Add shows how we can get a result back from a function. There are three modes a variable can take when being passed into a function.
Simple Types are integer, real, character or Boolean. The mode they default to when used in a function is Value. This means that any changes to them are not permanent and go away once the program exits the function’s scope.
Reference is actually the default mode for most types passed into functions in Simula. According to the documentation
When a parameter is passed by reference, the local parameter points at the location holding the object passed, rather as if the :- reference assignment operator had been used. No local copy is made of the contents of the object
This is true for all reference types except text, as the same text frame is referenced even when new pos and length properties are created.
Name is Simula’s way of declaring that a variable is being passed by reference to a function. It’s useful when you want to get the result of the modification back from the function like we do in the
Add function. It works almost exactly like an out parameter in C#.
Now that we have a basic understanding of Simula, lets look at classes. Using the example below…
begin class Address; begin text Nam, Street, Town, State, Code; procedure initialize(fullName, road, city, yourState, zip); text fullName, road, city, yourState, zip; begin Nam:- fullName; Street:- road; Town:- city; State:- yourState; Code:- zip; end; procedure printAddress; begin OutText(Nam); OutText(" "); OutText(Street); OutText(" "); OutText(Town); OutText(", "); OutText(State); OutText(" "); OutText(Code); end; end--of--class--Address; ! handling the class; ref(Address) Addr;! Declare a pointer to Address; Addr:- new Address;! Create an Address object and point Addr at it; ! " Remote" Access. AKA how Simula accesses methods; Addr.initialize("Will Smith","805 St. Cloud Road","Bel Air","California","21014") Addr.printAddress; OutImage; end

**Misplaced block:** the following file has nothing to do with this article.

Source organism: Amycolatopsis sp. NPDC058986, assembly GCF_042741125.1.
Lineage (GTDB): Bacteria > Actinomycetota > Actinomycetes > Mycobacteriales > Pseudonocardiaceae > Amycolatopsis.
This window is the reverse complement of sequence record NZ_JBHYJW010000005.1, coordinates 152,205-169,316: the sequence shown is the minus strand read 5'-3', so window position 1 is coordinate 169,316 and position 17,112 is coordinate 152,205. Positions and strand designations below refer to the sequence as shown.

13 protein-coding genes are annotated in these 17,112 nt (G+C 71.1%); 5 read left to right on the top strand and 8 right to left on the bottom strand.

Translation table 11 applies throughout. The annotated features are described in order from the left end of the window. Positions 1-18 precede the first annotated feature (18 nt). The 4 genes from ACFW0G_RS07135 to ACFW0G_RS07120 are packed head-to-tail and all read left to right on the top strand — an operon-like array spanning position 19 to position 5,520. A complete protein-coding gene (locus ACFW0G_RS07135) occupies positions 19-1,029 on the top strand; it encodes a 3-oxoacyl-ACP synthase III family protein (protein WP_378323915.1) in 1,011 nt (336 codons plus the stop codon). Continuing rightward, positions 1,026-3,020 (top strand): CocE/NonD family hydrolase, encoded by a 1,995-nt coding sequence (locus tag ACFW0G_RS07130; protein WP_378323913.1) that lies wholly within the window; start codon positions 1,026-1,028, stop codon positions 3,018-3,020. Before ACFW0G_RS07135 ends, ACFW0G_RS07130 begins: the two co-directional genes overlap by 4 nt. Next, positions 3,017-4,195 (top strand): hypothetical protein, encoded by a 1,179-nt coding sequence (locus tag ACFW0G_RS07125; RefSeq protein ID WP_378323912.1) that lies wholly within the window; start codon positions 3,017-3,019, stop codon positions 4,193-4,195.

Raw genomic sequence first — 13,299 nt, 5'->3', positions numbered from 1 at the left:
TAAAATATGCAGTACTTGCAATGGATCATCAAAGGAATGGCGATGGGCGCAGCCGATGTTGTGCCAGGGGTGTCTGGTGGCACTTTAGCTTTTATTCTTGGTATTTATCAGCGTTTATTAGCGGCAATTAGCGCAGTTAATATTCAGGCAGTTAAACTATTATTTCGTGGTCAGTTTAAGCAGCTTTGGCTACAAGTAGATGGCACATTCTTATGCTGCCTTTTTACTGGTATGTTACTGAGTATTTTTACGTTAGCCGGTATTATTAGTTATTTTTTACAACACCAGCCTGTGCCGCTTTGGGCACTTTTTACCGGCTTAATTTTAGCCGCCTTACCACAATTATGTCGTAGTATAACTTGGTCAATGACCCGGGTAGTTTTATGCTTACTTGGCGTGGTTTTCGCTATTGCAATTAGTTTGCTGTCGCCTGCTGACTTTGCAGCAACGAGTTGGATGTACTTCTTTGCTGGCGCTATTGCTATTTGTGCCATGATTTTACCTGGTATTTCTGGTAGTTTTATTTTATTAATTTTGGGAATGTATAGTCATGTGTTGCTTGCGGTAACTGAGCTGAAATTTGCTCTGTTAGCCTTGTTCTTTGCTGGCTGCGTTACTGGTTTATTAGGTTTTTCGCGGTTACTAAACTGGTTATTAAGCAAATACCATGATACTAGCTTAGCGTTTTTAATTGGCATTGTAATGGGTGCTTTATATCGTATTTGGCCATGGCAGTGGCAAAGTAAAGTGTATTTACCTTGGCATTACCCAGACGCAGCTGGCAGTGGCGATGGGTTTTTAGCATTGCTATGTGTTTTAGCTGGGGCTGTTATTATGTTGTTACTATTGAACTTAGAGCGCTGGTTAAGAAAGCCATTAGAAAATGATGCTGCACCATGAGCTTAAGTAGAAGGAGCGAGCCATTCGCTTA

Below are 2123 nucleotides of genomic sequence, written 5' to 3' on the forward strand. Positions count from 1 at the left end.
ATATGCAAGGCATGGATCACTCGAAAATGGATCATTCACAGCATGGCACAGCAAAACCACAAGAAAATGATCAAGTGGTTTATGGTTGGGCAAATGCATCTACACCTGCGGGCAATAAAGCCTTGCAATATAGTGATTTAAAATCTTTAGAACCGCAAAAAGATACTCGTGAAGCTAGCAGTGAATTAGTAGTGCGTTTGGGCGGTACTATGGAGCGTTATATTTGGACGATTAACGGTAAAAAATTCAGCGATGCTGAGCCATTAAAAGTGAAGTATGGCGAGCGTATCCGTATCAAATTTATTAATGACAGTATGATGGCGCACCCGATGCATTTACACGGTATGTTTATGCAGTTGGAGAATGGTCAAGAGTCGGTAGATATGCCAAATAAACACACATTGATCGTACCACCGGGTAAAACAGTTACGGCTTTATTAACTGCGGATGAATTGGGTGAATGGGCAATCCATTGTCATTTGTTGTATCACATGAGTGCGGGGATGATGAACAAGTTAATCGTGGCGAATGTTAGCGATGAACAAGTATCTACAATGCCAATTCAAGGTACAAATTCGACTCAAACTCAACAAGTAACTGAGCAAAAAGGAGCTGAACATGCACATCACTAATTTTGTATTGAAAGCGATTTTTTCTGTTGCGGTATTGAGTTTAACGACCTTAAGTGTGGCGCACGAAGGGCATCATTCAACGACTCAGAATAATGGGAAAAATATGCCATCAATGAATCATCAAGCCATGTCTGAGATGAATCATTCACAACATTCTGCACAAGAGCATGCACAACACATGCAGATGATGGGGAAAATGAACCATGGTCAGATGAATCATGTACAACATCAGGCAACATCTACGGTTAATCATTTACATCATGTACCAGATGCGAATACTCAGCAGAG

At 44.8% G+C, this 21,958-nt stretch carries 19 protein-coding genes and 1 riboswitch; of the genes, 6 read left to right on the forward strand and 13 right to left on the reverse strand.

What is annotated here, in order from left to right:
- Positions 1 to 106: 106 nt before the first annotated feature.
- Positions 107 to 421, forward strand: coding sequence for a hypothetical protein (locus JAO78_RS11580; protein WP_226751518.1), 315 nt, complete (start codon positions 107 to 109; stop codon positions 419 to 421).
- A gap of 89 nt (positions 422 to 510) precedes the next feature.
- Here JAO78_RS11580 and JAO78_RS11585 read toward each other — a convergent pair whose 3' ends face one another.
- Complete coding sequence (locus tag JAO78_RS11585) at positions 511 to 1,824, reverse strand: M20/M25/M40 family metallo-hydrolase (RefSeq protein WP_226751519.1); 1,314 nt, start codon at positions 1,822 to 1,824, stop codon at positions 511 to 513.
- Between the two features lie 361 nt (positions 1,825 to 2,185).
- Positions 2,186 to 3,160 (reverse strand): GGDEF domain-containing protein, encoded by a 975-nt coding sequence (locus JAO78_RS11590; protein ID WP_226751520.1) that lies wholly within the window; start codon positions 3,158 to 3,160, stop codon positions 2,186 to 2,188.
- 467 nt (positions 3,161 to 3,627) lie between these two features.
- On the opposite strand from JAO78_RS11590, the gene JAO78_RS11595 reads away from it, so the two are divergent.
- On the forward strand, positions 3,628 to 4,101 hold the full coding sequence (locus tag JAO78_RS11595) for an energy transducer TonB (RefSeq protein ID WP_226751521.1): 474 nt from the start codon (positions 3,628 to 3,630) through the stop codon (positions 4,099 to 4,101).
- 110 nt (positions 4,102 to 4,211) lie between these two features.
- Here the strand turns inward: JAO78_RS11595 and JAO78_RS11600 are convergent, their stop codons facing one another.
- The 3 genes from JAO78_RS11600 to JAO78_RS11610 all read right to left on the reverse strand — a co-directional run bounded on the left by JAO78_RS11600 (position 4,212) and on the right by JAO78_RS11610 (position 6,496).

We see that classes can take procedures. The first procedure is
initialization. It not treated specially like constructors in modern languages, but it does allow us to initialize the variables of our class without having to assign each variable on a separate line. Variables defined in a class can be accessed directly without the need of prefixing themselves with “
self.var” or “
this.var”. Procedures are defined like normal, just inside of the class block. Before initializing the class, we have to create a pointer to the class using
ref(Address). We instantiate the address class with
new and we initialize it by calling our initialize method. Finally, we call out
printAddress function without (), to see our Address.
I’m really glad I was able to find a working implementation of Simula and experience this piece of programming history. I’ve only briefly touched on the language, but I hope I’ve kick started your interest in it. I would encourage everyone to download Portable Simula and give it a try themselves. Let me know what you think? It just might inspire you to write your own language 😉
As for why it wasn’t more popular, Bjarne Stroustrup mentioned that it was slow for the time, which is what ultimately led him to create C++ instead of continuing to use Simula. He would begin 11 years after the release of Simula 67. By 1983 his “C with classes” programming language would be renamed to C++. Then, in 1991 another language would enter the playing field, Java, and the rest is history. But while Simula would never reach the success of its peers, the techniques it pioneered, Objects, Classes, Inheritance, still live on today.
Call To Action 📣
If you made it this far thanks for reading! If you are new welcome! I’ve recently started a Twitter and would love for you to check it out. If you liked the article, consider liking and subscribing. And if you haven’t why not check out another article of mine! Thank you for your valuable time.